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Last Updated on May 5, 2015, by eNotes Editorial. Word Count: 1482

Eggers is home from college as the story begins. He and his sister Beth are tending to their mother, who is in the last throes of her bout with cancer. They have promised not to take her back to the hospital. She has been sick for a long time. Eggers’s father has just recently died. Their mother quickly deteriorates after the death of her husband, and Beth and Eggers take her to the hospital, where she dies.

After the funeral, the siblings (Dave, Bill, Beth, and Toph) pack up and sell the house. Beth returns to law school. Bill returns to Southern California. Dave and Toph find a house not far from Beth in Berkeley and settle down.

Getting Toph registered in school is the first time Eggers feels the full load of parenting fall on his shoulders. He does not like having to explain that he is Toph’s brother and not his father and tends to make up stories when other parents ask him questions. Eggers also goes through transitions when he realizes how sloppily he lives, leaving dishes unwashed and food out for long periods of time and generally having a very disorganized and dirty home. It actually takes one of Toph’s friends, asking how they can live in such a mess, for Eggers to realize that things have to change. Having to raise Toph makes Eggers take stock of some of his old habits.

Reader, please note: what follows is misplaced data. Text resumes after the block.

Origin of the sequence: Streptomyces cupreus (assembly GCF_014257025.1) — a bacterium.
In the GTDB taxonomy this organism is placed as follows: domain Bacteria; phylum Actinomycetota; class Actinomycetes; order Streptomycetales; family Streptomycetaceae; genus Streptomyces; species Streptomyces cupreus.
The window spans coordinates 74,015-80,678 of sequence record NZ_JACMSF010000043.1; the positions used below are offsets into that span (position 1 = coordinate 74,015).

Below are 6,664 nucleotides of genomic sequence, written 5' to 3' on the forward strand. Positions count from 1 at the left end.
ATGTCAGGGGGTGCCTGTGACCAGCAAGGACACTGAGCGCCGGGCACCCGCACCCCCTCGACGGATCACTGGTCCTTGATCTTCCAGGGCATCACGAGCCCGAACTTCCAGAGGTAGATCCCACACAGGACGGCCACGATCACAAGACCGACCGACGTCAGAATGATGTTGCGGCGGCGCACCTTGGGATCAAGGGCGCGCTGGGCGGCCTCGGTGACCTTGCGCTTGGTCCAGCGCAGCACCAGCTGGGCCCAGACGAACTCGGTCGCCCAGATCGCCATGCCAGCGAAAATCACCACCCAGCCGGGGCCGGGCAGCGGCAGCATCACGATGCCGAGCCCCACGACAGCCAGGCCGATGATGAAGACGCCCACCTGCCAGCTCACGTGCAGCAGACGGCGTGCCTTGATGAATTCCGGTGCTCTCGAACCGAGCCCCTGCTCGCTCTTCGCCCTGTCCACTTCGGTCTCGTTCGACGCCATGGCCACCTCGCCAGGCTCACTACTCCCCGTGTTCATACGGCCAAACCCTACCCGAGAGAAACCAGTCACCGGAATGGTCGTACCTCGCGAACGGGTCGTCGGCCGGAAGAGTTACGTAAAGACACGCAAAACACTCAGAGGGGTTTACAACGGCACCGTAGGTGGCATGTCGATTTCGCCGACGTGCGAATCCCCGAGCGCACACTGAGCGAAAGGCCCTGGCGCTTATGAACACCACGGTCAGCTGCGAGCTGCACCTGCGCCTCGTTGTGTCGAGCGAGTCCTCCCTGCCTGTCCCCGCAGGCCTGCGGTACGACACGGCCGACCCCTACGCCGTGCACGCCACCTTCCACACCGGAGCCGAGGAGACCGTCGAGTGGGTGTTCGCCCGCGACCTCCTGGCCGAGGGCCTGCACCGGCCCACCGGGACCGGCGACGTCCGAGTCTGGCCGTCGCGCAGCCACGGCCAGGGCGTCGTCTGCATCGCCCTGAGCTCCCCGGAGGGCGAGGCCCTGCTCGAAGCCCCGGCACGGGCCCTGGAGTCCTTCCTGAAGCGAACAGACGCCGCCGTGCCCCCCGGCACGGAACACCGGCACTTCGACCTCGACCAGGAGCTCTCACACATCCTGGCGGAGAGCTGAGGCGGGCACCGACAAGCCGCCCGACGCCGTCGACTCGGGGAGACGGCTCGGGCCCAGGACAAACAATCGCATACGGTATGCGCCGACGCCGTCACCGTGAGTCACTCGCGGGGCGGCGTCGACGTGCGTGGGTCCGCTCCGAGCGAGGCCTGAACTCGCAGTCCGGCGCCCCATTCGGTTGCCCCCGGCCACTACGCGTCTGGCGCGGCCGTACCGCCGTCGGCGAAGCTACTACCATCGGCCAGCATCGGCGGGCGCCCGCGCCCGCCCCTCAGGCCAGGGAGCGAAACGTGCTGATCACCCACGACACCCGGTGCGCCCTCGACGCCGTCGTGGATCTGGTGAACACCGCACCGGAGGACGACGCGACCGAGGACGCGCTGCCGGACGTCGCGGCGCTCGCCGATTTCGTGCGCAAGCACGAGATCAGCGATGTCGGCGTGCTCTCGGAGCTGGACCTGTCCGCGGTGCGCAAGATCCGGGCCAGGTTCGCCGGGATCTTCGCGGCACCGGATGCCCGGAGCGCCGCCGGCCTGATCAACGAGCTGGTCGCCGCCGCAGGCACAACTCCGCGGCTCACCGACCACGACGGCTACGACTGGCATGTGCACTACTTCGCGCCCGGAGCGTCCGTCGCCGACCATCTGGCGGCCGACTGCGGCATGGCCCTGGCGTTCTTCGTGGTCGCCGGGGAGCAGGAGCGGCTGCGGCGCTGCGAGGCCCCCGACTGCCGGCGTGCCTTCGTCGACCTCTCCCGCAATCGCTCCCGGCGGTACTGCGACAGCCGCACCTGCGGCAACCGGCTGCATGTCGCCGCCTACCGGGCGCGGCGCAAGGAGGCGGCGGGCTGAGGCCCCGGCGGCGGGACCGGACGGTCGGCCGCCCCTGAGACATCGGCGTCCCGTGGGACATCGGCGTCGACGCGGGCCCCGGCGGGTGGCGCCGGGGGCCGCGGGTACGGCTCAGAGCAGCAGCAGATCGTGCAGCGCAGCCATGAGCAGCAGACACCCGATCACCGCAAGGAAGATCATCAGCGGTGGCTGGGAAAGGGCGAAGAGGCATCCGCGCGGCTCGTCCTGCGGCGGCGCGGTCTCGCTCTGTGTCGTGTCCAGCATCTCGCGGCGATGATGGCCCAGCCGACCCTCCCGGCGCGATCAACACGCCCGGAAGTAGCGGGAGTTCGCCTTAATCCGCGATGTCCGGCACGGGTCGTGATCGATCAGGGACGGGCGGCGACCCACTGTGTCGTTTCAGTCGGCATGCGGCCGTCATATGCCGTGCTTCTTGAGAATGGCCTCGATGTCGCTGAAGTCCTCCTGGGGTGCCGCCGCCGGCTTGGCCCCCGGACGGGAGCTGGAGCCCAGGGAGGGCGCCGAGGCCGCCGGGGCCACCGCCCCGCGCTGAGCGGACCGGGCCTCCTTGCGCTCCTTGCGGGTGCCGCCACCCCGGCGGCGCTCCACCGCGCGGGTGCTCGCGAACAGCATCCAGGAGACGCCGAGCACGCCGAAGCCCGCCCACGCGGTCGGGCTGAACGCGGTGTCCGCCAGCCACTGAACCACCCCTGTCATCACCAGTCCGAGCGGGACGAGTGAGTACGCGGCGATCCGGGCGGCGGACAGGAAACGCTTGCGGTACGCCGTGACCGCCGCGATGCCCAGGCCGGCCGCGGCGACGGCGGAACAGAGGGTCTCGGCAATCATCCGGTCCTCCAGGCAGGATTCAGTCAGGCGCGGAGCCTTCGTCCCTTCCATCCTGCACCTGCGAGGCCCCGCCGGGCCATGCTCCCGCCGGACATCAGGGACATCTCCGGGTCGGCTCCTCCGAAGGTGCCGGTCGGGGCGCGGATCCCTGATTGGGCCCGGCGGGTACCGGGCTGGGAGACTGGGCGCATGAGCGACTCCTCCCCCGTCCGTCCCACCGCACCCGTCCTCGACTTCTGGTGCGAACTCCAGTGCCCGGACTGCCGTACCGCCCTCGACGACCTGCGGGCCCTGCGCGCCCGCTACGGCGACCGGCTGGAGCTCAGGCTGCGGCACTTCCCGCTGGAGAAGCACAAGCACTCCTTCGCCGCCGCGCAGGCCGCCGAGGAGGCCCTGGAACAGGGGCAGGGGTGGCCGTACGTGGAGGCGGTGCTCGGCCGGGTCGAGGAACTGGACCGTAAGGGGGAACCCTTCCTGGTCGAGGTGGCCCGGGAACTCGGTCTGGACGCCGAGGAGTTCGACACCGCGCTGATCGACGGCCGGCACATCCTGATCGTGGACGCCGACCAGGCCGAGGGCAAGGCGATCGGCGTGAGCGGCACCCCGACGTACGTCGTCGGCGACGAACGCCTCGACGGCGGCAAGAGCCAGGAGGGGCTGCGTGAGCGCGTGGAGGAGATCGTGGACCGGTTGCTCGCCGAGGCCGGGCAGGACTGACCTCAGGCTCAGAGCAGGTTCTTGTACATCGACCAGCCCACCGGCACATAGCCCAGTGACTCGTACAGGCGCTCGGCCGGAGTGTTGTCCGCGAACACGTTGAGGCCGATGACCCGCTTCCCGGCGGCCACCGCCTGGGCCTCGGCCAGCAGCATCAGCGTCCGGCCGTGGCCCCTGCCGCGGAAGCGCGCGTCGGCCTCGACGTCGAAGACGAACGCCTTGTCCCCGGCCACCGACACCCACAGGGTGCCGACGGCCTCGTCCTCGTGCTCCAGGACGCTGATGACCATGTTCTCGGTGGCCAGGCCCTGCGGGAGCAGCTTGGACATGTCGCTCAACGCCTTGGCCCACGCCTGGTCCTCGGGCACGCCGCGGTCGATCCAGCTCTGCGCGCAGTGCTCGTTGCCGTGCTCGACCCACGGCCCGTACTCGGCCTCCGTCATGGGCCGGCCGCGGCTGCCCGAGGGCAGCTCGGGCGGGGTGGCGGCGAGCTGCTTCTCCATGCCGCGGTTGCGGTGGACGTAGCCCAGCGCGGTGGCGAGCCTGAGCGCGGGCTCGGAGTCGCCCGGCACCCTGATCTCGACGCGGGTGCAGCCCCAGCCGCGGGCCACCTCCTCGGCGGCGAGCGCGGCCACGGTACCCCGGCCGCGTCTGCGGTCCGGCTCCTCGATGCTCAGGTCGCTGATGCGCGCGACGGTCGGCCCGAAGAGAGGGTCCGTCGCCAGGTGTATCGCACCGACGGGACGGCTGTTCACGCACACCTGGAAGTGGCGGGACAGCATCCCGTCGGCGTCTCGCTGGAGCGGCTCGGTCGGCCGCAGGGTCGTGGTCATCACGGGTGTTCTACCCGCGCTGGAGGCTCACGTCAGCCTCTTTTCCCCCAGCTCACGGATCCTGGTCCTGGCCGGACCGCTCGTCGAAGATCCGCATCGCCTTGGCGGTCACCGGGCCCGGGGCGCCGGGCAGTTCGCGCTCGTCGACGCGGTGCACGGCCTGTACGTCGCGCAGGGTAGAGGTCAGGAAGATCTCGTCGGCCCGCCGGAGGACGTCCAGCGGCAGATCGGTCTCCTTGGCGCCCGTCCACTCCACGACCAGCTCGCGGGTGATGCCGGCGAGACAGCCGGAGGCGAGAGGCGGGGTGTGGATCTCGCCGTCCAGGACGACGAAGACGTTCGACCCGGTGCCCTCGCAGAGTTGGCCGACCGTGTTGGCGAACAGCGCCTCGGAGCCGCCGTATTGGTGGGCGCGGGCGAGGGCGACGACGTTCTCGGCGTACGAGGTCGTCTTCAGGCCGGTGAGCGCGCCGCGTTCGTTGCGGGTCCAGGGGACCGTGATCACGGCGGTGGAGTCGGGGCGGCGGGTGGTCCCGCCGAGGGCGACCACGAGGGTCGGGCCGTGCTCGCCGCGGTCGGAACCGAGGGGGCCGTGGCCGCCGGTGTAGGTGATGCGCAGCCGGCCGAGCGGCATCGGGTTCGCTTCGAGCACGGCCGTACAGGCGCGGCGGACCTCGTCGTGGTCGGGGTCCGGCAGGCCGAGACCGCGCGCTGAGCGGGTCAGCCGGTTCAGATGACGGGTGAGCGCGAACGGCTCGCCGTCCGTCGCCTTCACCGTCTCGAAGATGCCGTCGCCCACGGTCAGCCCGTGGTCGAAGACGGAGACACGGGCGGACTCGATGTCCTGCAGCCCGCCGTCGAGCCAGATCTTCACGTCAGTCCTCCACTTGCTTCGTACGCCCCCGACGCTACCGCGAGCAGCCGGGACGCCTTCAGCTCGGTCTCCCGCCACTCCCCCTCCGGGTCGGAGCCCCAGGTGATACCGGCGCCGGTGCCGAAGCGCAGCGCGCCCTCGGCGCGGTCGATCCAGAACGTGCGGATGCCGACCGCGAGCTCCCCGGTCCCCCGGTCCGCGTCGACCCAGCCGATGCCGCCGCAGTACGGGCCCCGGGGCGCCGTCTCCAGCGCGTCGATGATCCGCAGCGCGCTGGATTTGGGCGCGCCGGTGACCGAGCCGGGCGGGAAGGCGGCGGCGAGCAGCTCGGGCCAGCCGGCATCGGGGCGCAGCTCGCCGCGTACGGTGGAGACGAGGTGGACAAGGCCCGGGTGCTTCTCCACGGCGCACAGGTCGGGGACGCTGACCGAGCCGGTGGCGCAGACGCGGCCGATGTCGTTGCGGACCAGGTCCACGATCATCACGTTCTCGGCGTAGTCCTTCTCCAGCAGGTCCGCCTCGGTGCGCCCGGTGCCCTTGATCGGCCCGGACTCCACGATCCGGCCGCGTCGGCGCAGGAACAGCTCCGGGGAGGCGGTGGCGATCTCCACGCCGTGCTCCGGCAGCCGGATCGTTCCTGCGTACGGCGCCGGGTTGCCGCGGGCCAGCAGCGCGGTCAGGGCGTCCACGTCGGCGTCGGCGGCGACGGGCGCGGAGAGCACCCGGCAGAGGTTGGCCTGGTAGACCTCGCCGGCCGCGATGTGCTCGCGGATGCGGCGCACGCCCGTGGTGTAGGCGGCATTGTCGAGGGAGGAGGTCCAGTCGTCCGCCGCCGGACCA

Despite working temporary jobs to make ends meet, Eggers has to be available to take Toph to school and pick him up afterward. Eggers is almost constantly paranoid that something disastrous is going to happen to Toph whenever his younger brother is out of his sight. Therefore, Eggers limits his social life and hangs out with Toph for fun. The two brothers seem to get along very well, making good companions for one another. They make up silly games that they repeat over and over. One of Eggers's favorites is to tell Toph that the baseball hat that he wears smells like urine. This starts a familiar argument. Like a typical father, Eggers worries about Toph when the boy joins a baseball team and cannot seem to hit the ball. Eggers buys him a lighter bat and practices with him. The two of them are often at a neighborhood park throwing and catching a ball or at the beach with a Frisbee.